Patients and Methods

This cross-sectional study was performed in Kerman (the center of the largest province in Iran). A total of 196 hand eczema patients over 16 years old referred to dermatology clinics in private sector and educational hospitals affiliated to Kerman University of Medical Sciences were enrolled into the study.

 The quality of life was assessed with Dermatology Life Quality Index (DLQI) which is a dermatologic-specific questionnaire for evaluating the quality of life [16] and has been proved to be useful for studying the quality of life in hand eczema patients too [17]. The questionnaire contains 10 questions evaluating 6 aspects of daily life during the last seven days: symptoms and feelings, daily activities, leisure items, work and school, personal relationships and treatment. Each question is scored from 0 to 3 and the total score of DLQI is calculated by summing the scores of questions. Zero as the minimum score shows no effect on the quality of life and 30 as the maximum score shows high effect on the quality of life. Higher score is evident of more impairment of quality of life and based on this scoring, the effect of this disease on the quality of life can be classified in five groups of no effect, mild effect, moderate effect, severe effect and very severe effect [18]. The Persian version of this questionnaire with confirmed validity and reliability is available [19].

The severity of disease was assessed using Hand Eczema Severity Index [20]. In this index, each hand is divided into five areas (finger tips, fingers, palm, hand back and wrist). Then each area is evaluated in regard to clinical signs (redness, induration, vesicle formation, fissure formation, and edema) and scored from 0-3; Healthy skin without any change gets zero, mild skin change gets 1, moderate skin change gets 2 and severe change gets 3. The extent of lesions in each area of each hand is scored from 0 to 4 too; no lesion=0, 1-25%=1, 26-50%=2, 50-75%=3 and 76-100%=4. For each five areas of hand, the scores of severity of skin alterations is multiplied by the score of lesion extension and finally the total of scores obtained for hands’ five areas shows the total HECSI score that is ranged from 0 to 360 and the higher score is evident of more severe disease [20].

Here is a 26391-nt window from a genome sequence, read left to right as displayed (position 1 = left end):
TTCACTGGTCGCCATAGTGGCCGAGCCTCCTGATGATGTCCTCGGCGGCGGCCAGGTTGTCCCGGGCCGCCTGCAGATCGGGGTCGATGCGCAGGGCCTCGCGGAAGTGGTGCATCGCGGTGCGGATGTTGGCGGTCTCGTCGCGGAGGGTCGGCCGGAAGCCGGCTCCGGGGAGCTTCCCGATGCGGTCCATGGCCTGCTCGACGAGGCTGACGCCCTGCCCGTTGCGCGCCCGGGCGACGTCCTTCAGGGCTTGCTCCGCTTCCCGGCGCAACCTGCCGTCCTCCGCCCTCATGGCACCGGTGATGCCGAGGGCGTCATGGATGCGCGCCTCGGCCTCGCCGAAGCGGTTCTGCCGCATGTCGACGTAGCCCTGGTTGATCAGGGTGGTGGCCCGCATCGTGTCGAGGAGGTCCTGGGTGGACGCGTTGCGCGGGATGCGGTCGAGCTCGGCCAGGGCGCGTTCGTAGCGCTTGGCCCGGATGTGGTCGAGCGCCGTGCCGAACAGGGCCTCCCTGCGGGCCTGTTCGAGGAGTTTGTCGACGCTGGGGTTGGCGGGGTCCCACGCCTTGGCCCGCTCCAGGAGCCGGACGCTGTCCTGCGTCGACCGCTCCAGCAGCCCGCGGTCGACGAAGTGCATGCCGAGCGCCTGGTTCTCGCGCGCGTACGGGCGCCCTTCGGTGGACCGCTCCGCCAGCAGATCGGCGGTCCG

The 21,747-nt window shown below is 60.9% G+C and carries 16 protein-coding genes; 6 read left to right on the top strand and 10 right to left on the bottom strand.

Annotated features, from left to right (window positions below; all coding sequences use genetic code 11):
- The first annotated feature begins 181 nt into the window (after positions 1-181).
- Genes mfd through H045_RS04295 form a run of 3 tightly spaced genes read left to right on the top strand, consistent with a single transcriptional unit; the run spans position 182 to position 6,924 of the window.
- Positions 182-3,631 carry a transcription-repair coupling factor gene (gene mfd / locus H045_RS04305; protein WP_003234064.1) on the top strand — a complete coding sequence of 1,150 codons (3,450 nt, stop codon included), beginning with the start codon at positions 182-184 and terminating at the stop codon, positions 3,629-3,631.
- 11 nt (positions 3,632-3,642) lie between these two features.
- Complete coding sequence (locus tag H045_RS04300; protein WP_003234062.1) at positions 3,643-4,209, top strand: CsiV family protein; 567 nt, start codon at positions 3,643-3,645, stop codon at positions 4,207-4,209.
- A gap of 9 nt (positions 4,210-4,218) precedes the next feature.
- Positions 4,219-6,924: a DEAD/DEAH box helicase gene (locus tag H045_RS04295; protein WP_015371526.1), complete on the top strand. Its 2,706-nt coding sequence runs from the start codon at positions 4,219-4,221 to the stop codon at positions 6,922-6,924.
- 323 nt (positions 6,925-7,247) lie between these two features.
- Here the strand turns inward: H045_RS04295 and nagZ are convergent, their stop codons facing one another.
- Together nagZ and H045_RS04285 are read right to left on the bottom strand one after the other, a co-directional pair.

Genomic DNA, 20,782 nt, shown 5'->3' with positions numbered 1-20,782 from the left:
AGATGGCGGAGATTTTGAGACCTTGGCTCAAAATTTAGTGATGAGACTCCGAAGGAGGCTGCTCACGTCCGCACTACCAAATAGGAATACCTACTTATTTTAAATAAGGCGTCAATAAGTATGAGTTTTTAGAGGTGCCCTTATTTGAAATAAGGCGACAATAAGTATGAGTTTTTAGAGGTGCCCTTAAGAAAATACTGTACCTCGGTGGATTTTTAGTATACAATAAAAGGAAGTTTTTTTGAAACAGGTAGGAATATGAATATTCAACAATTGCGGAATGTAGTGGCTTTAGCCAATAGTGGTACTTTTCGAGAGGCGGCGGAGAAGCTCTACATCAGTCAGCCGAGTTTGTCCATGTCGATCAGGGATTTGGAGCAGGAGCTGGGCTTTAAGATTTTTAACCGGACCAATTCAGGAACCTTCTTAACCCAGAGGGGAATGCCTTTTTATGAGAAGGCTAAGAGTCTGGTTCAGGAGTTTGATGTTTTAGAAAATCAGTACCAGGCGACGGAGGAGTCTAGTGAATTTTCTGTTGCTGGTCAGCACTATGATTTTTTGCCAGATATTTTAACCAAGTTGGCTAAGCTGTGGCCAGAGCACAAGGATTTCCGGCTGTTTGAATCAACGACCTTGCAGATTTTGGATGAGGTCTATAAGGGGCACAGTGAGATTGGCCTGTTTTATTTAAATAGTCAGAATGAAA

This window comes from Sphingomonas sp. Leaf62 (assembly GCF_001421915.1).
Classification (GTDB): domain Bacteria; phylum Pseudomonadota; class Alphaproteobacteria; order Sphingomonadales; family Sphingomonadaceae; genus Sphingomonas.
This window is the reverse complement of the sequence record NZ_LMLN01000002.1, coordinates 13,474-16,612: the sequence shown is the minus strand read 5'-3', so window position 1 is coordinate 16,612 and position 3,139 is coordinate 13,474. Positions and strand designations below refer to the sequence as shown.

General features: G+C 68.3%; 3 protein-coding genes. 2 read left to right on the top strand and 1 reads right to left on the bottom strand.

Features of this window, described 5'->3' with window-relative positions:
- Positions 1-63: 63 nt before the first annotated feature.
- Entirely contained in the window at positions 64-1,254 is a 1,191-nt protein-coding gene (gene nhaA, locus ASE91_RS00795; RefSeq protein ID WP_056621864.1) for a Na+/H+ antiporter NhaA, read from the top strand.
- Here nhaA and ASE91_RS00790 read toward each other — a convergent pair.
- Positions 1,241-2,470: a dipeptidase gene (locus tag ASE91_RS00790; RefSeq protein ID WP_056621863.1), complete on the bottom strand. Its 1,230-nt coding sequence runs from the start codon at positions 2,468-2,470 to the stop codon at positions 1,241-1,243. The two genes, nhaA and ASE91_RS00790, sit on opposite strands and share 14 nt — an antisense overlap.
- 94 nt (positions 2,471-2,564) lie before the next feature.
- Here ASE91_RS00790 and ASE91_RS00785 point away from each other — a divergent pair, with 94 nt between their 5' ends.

The present research was approved by Ethic Committee of kerman University of Medical Sciences. At first the aim of study was explained for all participants and after obtaining their oral consent they have been studied. All subjects were ensured of the confidentiality of their information.

Data analysis was performed through SPSS17 and using t-test, ANOVA and Pearson correlation coefficient with statistical significant level of p<0.05.



 In the present study, 196 hand eczema patients were studied. Most subjects were females (74.5%). Mean±SD age of patients was 32.38±10.73 years ranged 17-80 years. In regard to disease duration, most cases (45.5%) have mentioned more than one year. Mean±SD HECSI score of participants was 57.05± 48.85 and in 50% of patients HECSI score was equal or less than 46. Inter quartile range was 64 and in 15.8% of patients this score was 100 or over (Table 1).


Table 1. Sociodemographic and clinical characteristics of the patients



Age (year), mean±SD (Min-Max)

32.38±10.74 (17-80)

Male sex, no.(%)

146 (74.5)

Marital status (Single / Married), no.(%),

68 (34.7) / 128 (65.3)

Disease Duration, no. (%)

≤1 month

2-6 months

7-12 months

1-5 years

>5 years


48 (24.5)

34 (17.4)

24 (12.2)

44 (22.4)

46 (23.5)


mean±SD (Min-Max)

median (25 and 75 percentiles)


57.05±48.85 (4-360)

46 (20-84)

DLQI Score

mean±SD (Min-Max)

median (25 and 75 percentiles)


14.8±5.79 (1-26)

15 (10-19)